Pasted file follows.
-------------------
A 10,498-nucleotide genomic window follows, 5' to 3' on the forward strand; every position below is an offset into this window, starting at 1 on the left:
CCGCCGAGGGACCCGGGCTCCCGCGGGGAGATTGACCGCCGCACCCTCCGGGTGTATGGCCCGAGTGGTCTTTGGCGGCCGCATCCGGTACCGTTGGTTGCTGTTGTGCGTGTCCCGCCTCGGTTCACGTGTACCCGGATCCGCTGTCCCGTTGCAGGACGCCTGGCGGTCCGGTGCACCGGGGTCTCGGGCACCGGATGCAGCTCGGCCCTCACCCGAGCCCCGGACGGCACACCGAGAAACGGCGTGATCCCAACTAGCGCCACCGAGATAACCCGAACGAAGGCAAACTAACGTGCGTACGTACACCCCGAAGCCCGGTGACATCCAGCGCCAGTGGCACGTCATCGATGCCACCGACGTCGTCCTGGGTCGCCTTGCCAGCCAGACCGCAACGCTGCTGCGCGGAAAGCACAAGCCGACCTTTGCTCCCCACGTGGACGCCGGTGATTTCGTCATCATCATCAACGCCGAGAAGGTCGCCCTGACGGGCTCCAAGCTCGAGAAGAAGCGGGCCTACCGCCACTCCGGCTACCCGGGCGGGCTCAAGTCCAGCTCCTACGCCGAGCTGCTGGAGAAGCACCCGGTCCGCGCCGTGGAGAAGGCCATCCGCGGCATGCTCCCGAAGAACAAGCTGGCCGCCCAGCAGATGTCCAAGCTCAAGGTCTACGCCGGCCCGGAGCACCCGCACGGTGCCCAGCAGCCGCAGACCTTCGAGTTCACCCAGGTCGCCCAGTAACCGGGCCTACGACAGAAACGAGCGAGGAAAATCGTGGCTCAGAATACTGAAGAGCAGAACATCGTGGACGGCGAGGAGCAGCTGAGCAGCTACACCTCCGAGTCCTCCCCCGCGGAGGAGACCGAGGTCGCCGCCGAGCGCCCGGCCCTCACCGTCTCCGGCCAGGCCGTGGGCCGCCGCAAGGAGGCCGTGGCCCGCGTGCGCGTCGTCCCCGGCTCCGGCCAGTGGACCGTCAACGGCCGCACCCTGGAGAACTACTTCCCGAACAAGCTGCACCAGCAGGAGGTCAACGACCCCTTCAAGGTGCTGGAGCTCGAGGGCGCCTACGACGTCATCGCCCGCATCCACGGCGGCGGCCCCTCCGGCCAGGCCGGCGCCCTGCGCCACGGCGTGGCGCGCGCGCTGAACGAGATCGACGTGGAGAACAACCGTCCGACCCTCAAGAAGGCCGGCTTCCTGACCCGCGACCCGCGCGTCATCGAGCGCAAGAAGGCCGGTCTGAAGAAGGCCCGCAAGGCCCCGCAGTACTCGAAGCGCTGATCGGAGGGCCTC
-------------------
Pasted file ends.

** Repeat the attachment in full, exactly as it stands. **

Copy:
A 10,498-nucleotide genomic window follows, 5' to 3' on the forward strand; every position below is an offset into this window, starting at 1 on the left:
CCGCCGAGGGACCCGGGCTCCCGCGGGGAGATTGACCGCCGCACCCTCCGGGTGTATGGCCCGAGTGGTCTTTGGCGGCCGCATCCGGTACCGTTGGTTGCTGTTGTGCGTGTCCCGCCTCGGTTCACGTGTACCCGGATCCGCTGTCCCGTTGCAGGACGCCTGGCGGTCCGGTGCACCGGGGTCTCGGGCACCGGATGCAGCTCGGCCCTCACCCGAGCCCCGGACGGCACACCGAGAAACGGCGTGATCCCAACTAGCGCCACCGAGATAACCCGAACGAAGGCAAACTAACGTGCGTACGTACACCCCGAAGCCCGGTGACATCCAGCGCCAGTGGCACGTCATCGATGCCACCGACGTCGTCCTGGGTCGCCTTGCCAGCCAGACCGCAACGCTGCTGCGCGGAAAGCACAAGCCGACCTTTGCTCCCCACGTGGACGCCGGTGATTTCGTCATCATCATCAACGCCGAGAAGGTCGCCCTGACGGGCTCCAAGCTCGAGAAGAAGCGGGCCTACCGCCACTCCGGCTACCCGGGCGGGCTCAAGTCCAGCTCCTACGCCGAGCTGCTGGAGAAGCACCCGGTCCGCGCCGTGGAGAAGGCCATCCGCGGCATGCTCCCGAAGAACAAGCTGGCCGCCCAGCAGATGTCCAAGCTCAAGGTCTACGCCGGCCCGGAGCACCCGCACGGTGCCCAGCAGCCGCAGACCTTCGAGTTCACCCAGGTCGCCCAGTAACCGGGCCTACGACAGAAACGAGCGAGGAAAATCGTGGCTCAGAATACTGAAGAGCAGAACATCGTGGACGGCGAGGAGCAGCTGAGCAGCTACACCTCCGAGTCCTCCCCCGCGGAGGAGACCGAGGTCGCCGCCGAGCGCCCGGCCCTCACCGTCTCCGGCCAGGCCGTGGGCCGCCGCAAGGAGGCCGTGGCCCGCGTGCGCGTCGTCCCCGGCTCCGGCCAGTGGACCGTCAACGGCCGCACCCTGGAGAACTACTTCCCGAACAAGCTGCACCAGCAGGAGGTCAACGACCCCTTCAAGGTGCTGGAGCTCGAGGGCGCCTACGACGTCATCGCCCGCATCCACGGCGGCGGCCCCTCCGGCCAGGCCGGCGCCCTGCGCCACGGCGTGGCGCGCGCGCTGAACGAGATCGACGTGGAGAACAACCGTCCGACCCTCAAGAAGGCCGGCTTCCTGACCCGCGACCCGCGCGTCATCGAGCGCAAGAAGGCCGGTCTGAAGAAGGCCCGCAAGGCCCCGCAGTACTCGAAGCGCTGATCGGAGGGCCTC